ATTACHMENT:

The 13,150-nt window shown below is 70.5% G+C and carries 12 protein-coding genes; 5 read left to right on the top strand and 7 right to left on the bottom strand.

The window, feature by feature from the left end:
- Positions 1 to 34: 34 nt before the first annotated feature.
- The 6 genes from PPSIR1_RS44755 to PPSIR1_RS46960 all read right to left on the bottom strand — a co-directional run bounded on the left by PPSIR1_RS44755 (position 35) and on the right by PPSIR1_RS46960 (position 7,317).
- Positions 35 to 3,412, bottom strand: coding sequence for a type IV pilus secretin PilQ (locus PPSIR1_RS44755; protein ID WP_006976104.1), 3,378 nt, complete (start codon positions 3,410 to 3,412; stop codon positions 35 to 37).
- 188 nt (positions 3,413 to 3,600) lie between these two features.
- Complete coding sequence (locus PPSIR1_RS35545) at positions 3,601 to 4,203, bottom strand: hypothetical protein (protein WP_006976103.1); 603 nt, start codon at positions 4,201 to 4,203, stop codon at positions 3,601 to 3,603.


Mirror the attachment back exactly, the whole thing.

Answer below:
The 13,150-nt window shown below is 70.5% G+C and carries 12 protein-coding genes; 5 read left to right on the top strand and 7 right to left on the bottom strand.

The window, feature by feature from the left end:
- Positions 1 to 34: 34 nt before the first annotated feature.
- The 6 genes from PPSIR1_RS44755 to PPSIR1_RS46960 all read right to left on the bottom strand — a co-directional run bounded on the left by PPSIR1_RS44755 (position 35) and on the right by PPSIR1_RS46960 (position 7,317).
- Positions 35 to 3,412, bottom strand: coding sequence for a type IV pilus secretin PilQ (locus PPSIR1_RS44755; protein ID WP_006976104.1), 3,378 nt, complete (start codon positions 3,410 to 3,412; stop codon positions 35 to 37).
- 188 nt (positions 3,413 to 3,600) lie between these two features.
- Complete coding sequence (locus PPSIR1_RS35545) at positions 3,601 to 4,203, bottom strand: hypothetical protein (protein WP_006976103.1); 603 nt, start codon at positions 4,201 to 4,203, stop codon at positions 3,601 to 3,603.